Note: Resist the urge to just “squish them all”, they give off a scent when squished that will attract others, also you need them alive so they will be able to carry the poison back to the nest.
- Try to determine what the ant was after, then remove the attractant and clean the area.
- Look for others (there’s never just one).
- See if you can determine the path the ants are using, then clean the path with strong soap or window cleaner (like Windex).
- Find the entry points (where they enter the house), then fill any cracks or patch any holes where the ants are getting in.
- Use an ant powder or bait around the entry points (inside and outside if possible).
Note: Hardware stores sell ant killer/bait powders. Do-it-yourselfers use boric acid (Borax) and sugar in small amounts. Here’s a recipe…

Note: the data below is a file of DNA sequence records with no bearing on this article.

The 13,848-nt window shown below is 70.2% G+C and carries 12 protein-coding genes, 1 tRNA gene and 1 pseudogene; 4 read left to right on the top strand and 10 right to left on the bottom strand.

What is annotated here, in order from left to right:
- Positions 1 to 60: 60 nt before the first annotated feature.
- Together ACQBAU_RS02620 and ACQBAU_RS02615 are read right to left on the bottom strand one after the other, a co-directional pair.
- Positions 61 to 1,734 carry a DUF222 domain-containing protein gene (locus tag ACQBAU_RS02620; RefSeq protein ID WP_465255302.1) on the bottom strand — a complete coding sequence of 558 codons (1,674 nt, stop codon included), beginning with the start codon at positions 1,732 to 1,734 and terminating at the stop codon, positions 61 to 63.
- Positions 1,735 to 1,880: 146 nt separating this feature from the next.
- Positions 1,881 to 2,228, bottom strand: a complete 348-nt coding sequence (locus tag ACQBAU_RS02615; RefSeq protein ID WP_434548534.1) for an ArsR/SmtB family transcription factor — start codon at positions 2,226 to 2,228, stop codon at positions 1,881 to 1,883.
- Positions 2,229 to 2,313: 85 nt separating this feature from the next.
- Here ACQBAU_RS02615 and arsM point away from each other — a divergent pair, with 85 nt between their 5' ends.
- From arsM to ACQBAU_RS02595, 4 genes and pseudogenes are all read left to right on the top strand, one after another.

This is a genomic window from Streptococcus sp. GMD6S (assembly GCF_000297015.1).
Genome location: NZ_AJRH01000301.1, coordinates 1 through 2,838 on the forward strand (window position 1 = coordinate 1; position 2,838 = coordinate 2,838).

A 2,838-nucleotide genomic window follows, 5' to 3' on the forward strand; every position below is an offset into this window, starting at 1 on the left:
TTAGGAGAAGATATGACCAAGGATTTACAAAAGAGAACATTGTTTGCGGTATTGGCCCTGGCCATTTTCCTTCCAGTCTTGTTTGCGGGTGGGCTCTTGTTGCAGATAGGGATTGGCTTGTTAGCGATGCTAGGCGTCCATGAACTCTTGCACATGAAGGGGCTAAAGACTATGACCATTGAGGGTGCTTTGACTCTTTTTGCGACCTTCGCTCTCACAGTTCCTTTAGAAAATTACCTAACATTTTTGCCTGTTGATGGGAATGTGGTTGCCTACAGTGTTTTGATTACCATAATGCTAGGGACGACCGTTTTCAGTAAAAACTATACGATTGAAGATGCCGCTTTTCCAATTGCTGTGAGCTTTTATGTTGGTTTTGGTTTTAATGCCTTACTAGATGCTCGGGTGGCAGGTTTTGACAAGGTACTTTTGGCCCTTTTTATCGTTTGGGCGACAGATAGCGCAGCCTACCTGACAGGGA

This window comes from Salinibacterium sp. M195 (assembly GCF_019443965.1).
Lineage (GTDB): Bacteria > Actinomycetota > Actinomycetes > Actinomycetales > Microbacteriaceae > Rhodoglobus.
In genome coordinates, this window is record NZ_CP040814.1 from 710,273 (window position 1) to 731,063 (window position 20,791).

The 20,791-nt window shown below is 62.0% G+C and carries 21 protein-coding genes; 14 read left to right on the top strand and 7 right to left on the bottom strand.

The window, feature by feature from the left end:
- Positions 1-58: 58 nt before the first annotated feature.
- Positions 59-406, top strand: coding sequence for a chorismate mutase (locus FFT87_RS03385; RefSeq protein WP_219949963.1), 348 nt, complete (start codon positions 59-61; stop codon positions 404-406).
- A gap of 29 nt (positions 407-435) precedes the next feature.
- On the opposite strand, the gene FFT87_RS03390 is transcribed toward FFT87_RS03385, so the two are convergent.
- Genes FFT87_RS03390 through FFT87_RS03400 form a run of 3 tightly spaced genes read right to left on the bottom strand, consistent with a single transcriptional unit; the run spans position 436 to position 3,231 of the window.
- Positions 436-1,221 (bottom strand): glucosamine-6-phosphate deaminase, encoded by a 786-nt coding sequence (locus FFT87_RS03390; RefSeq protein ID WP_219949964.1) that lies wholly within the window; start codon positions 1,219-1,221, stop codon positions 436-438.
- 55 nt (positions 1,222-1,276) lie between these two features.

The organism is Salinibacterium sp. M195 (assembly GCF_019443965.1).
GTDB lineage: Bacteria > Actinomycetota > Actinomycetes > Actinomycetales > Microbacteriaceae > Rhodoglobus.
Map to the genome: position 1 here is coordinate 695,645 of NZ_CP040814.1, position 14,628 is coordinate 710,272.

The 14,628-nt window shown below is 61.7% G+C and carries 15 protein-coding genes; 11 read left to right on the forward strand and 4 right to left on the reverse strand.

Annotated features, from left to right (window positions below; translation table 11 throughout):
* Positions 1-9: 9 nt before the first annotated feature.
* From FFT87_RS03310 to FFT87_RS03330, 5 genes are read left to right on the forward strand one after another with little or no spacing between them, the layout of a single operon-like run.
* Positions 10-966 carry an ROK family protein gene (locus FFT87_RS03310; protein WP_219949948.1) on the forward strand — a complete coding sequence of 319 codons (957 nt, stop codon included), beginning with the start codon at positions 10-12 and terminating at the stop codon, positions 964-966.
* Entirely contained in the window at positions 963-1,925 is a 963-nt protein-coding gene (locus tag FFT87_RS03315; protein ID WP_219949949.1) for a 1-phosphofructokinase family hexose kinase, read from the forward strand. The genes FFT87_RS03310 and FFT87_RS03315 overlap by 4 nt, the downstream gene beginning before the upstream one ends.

- Ants will continue to show up for some time (3-7 days). Keep cleaning the trails and the entry points.
- Most ‘ant killer’ is made up of an attractant and an ant poison. Ideally the ant is attracted to the poison and carries it back to the nest where many ants will be killed.
You will never kill all the ants, they will make more! You can only hope to keep them to a minimum in your home. Most attempts to control ants are temporary at best so be careful with poisons and be wary of false claims.
ps/ Ants perform many ecological roles that are beneficial to humans, including the suppression of other pest populations, aeration of soil [source] and an occasional Pixar movie.